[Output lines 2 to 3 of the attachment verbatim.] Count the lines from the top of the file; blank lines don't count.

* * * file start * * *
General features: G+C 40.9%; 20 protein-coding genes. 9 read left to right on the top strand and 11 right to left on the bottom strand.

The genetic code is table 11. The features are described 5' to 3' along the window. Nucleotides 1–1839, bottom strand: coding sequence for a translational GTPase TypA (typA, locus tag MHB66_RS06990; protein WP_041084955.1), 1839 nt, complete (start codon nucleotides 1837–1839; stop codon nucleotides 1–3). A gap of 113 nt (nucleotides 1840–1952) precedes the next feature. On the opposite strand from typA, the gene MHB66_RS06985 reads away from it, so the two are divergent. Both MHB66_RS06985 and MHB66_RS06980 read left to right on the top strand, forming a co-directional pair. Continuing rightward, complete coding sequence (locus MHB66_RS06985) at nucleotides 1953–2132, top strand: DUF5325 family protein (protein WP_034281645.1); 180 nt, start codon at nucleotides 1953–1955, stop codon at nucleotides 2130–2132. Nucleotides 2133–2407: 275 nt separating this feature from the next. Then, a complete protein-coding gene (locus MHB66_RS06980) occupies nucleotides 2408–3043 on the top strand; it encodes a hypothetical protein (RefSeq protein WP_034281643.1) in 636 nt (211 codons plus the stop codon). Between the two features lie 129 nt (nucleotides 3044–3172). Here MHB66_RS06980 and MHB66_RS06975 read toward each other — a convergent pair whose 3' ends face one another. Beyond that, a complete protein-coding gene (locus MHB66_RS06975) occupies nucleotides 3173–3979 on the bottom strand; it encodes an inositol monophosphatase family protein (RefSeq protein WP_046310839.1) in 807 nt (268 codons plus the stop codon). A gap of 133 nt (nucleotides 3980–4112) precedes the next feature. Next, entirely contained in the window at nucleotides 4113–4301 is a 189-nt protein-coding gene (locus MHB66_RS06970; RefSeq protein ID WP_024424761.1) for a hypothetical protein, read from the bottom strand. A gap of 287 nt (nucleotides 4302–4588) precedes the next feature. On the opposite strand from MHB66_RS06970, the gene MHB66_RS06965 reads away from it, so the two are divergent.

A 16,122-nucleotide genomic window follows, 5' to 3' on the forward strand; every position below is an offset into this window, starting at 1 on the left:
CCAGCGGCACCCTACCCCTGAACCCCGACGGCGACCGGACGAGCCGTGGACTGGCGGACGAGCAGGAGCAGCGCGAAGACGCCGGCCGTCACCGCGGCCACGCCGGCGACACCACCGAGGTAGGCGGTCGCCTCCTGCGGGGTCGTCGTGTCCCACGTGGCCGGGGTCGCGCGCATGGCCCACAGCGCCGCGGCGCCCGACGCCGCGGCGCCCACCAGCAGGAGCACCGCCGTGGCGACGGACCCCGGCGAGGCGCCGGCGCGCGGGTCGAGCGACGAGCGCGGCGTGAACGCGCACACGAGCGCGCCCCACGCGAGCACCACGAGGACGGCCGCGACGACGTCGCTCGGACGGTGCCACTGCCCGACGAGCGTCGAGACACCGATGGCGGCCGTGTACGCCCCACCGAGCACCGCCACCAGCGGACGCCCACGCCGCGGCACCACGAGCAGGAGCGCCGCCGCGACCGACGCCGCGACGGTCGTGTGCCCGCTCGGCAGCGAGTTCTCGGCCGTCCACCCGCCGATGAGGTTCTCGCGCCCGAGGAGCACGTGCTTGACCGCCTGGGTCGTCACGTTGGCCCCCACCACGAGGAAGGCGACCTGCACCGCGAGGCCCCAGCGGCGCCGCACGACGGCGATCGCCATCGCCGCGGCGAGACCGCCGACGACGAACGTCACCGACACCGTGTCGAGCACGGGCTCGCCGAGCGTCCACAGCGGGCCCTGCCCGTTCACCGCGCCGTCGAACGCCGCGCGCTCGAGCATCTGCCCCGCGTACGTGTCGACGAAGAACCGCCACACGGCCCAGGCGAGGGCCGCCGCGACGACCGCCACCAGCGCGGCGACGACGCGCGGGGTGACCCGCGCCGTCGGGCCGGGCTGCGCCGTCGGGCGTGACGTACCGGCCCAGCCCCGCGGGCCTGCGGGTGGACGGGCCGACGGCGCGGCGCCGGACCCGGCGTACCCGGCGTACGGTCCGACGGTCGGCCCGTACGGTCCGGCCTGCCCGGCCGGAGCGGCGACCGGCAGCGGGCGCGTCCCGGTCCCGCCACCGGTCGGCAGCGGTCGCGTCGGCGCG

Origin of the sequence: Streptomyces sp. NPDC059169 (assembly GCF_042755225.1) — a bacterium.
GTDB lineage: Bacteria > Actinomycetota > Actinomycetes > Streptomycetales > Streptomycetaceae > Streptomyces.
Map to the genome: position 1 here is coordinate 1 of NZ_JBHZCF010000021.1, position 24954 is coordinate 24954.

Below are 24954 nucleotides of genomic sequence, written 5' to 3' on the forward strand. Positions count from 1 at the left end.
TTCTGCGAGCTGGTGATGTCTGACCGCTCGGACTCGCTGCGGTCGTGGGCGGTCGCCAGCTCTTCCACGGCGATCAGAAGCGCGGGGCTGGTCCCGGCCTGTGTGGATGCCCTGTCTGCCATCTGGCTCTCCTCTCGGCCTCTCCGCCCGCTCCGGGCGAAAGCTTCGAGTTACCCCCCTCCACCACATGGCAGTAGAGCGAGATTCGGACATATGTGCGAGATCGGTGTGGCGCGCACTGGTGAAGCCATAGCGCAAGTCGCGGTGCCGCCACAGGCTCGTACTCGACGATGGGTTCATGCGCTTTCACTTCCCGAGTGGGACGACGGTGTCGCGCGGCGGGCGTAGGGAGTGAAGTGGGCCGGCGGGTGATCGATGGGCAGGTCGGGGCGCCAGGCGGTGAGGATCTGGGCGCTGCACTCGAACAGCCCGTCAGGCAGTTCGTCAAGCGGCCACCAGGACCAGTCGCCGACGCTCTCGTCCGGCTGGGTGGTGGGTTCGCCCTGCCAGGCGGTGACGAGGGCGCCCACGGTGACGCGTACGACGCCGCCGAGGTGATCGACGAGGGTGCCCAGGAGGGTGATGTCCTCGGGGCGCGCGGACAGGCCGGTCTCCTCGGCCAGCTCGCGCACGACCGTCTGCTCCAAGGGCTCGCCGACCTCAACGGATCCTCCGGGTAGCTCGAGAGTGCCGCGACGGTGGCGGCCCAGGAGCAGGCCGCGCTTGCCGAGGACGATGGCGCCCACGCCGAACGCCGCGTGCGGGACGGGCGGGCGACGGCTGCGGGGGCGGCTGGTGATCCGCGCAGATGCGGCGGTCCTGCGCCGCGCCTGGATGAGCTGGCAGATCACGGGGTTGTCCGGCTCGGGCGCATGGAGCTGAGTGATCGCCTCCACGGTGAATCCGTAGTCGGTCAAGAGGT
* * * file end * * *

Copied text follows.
The genetic code is table 11. The features are described 5' to 3' along the window. Nucleotides 1–1839, bottom strand: coding sequence for a translational GTPase TypA (typA, locus tag MHB66_RS06990; protein WP_041084955.1), 1839 nt, complete (start codon nucleotides 1837–1839; stop codon nucleotides 1–3). A gap of 113 nt (nucleotides 1840–1952) precedes the next feature. On the opposite strand from typA, the gene MHB66_RS06985 reads away from it, so the two are divergent. Both MHB66_RS06985 and MHB66_RS06980 read left to right on the top strand, forming a co-directional pair. Continuing rightward, complete coding sequence (locus MHB66_RS06985) at nucleotides 1953–2132, top strand: DUF5325 family protein (protein WP_034281645.1); 180 nt, start codon at nucleotides 1953–1955, stop codon at nucleotides 2130–2132. Nucleotides 2133–2407: 275 nt separating this feature from the next. Then, a complete protein-coding gene (locus MHB66_RS06980) occupies nucleotides 2408–3043 on the top strand; it encodes a hypothetical protein (RefSeq protein WP_034281643.1) in 636 nt (211 codons plus the stop codon). Between the two features lie 129 nt (nucleotides 3044–3172). Here MHB66_RS06980 and MHB66_RS06975 read toward each other — a convergent pair whose 3' ends face one another. Beyond that, a complete protein-coding gene (locus MHB66_RS06975) occupies nucleotides 3173–3979 on the bottom strand; it encodes an inositol monophosphatase family protein (RefSeq protein WP_046310839.1) in 807 nt (268 codons plus the stop codon). A gap of 133 nt (nucleotides 3980–4112) precedes the next feature. Next, entirely contained in the window at nucleotides 4113–4301 is a 189-nt protein-coding gene (locus MHB66_RS06970; RefSeq protein ID WP_024424761.1) for a hypothetical protein, read from the bottom strand. A gap of 287 nt (nucleotides 4302–4588) precedes the next feature. On the opposite strand from MHB66_RS06970, the gene MHB66_RS06965 reads away from it, so the two are divergent.

A 16,122-nucleotide genomic window follows, 5' to 3' on the forward strand; every position below is an offset into this window, starting at 1 on the left: